Moments later, his computer’s command line came back with a response: “File not found.” He examined the Rackspace server’s contents again. It was empty. Leetham’s heart fell through the floor: The hackers had pulled the seed database off the server seconds before he was able to delete it.
After hunting these data thieves day and night, he had “taken a swipe at their jacket as they were running out the door,” as he says today. They had slipped through his fingers, escaping into the ether with his company’s most precious information. And though Leetham didn’t yet know it, those secrets were now in the hands of the Chinese military.
The RSA breach, when it became public days later, would redefine the cybersecurity landscape. The company’s nightmare was a wake-up call not only for the information security industry—the worst-ever hack of a cybersecurity firm to date—but also a warning to the rest of the world. Timo Hirvonen, a researcher at security firm F-Secure, which published an outside analysis of the breach, saw it as a disturbing demonstration of the growing threat posed by a new class of state-sponsored hackers. “If a security company like RSA cannot protect itself,” Hirvonen remembers thinking at the time, “how can the rest of the world?”
The question was quite literal. The theft of the company’s seed values meant that a critical safeguard had been removed from thousands of its customers’ networks. RSA’s SecurID tokens were designed so that institutions from banks to the Pentagon could demand a second form of authentication from their employees and customers beyond a username and password—something physical in their pocket that they could prove they possessed, thus proving their identity. Only after typing in the code that appeared on their SecurID token (a code that typically changed every 60 seconds) could they gain access to their account.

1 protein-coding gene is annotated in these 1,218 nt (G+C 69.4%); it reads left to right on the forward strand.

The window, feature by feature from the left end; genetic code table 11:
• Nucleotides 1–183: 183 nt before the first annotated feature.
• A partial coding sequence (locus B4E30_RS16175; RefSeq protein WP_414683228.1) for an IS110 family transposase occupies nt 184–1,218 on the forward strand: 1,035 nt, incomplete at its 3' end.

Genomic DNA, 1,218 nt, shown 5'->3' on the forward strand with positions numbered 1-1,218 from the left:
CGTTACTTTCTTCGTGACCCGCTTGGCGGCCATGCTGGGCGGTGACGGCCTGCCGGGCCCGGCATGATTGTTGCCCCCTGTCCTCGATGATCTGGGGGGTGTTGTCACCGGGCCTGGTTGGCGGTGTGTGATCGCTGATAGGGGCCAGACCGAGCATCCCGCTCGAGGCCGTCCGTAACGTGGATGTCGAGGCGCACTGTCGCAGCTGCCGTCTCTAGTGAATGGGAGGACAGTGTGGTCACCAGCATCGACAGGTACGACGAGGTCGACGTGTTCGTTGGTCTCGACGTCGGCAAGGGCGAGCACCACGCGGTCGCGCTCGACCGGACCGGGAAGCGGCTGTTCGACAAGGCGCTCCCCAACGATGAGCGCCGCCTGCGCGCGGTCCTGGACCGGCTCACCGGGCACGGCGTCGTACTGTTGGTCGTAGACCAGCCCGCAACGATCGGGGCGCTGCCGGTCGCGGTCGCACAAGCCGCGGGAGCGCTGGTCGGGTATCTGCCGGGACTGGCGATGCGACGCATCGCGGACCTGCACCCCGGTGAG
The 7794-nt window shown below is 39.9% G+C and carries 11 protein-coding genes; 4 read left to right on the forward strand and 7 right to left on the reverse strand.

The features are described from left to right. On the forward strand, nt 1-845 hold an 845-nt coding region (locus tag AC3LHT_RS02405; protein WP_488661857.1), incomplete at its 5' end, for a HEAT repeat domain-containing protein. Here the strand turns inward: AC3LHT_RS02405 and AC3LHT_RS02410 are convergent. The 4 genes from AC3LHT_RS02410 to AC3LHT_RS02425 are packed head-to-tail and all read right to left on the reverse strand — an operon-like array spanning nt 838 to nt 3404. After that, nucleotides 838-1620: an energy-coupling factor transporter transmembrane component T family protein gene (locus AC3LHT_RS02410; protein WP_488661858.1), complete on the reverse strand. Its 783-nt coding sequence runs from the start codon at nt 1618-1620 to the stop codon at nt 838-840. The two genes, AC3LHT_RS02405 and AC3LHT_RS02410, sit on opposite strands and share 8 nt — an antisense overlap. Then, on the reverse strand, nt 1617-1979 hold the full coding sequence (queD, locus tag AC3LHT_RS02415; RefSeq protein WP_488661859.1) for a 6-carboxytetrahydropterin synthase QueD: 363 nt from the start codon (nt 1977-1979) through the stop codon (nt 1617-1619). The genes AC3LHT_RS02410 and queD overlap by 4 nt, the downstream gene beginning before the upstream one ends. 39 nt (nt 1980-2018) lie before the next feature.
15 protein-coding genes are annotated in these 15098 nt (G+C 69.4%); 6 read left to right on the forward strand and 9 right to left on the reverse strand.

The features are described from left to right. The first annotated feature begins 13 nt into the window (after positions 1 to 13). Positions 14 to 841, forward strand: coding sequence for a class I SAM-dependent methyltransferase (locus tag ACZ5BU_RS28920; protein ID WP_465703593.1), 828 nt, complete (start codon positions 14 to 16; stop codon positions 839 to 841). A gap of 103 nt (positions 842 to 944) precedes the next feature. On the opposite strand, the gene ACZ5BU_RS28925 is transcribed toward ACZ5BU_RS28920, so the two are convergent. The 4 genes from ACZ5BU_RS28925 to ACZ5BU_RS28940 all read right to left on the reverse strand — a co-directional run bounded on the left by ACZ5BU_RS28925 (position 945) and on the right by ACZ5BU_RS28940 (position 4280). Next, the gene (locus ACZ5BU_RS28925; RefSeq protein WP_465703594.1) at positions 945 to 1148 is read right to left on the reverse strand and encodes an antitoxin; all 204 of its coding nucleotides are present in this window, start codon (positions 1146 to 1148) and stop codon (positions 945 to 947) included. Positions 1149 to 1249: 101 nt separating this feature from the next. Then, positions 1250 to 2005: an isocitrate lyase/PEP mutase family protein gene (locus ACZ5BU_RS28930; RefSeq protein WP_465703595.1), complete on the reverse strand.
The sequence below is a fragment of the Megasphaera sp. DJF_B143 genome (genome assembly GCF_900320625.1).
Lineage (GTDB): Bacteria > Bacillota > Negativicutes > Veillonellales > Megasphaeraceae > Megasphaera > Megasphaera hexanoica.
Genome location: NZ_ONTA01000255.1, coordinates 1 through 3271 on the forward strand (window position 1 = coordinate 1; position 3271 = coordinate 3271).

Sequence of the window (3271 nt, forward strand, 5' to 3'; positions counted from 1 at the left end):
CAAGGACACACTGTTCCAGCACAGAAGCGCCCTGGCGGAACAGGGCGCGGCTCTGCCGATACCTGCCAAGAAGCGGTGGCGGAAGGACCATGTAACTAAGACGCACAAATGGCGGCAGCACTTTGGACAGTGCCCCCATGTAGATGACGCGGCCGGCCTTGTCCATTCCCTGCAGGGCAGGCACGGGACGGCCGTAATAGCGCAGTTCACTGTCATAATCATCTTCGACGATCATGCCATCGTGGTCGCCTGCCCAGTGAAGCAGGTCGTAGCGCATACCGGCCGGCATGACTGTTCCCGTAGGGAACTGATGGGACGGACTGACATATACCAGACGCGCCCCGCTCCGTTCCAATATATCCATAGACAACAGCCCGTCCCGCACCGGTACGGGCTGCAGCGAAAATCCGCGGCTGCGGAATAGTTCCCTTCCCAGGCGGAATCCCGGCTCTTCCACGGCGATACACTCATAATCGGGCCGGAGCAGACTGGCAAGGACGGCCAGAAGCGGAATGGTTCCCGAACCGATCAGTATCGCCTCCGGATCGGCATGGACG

The SecurID seeds that RSA generated and carefully distributed to its customers allowed those customers’ network administrators to set up servers that could generate the same codes, then check the ones users entered into login prompts to see if they were correct. Now, after stealing those seeds, sophisticated cyberspies had the keys to generate those codes without the physical tokens, opening an avenue into any account for which someone’s username or password was guessable, had already been stolen, or had been reused from another compromised account. RSA had added an extra, unique padlock to millions of doors around the internet, and these hackers now potentially knew the combination to every one.
This past December, when it became public that the company SolarWinds was hacked by Russian spies, the world woke up to the notion of a “supply chain attack”: a technique in which an adversary compromises a point of vulnerability in a software or hardware supplier positioned upstream from—and out of sight of—its target, a blind spot in the victim’s view of their cybersecurity risks. The Kremlin operatives who hacked SolarWinds hid espionage code in an IT management tool called Orion, used by as many as 18,000 companies and institutions globally.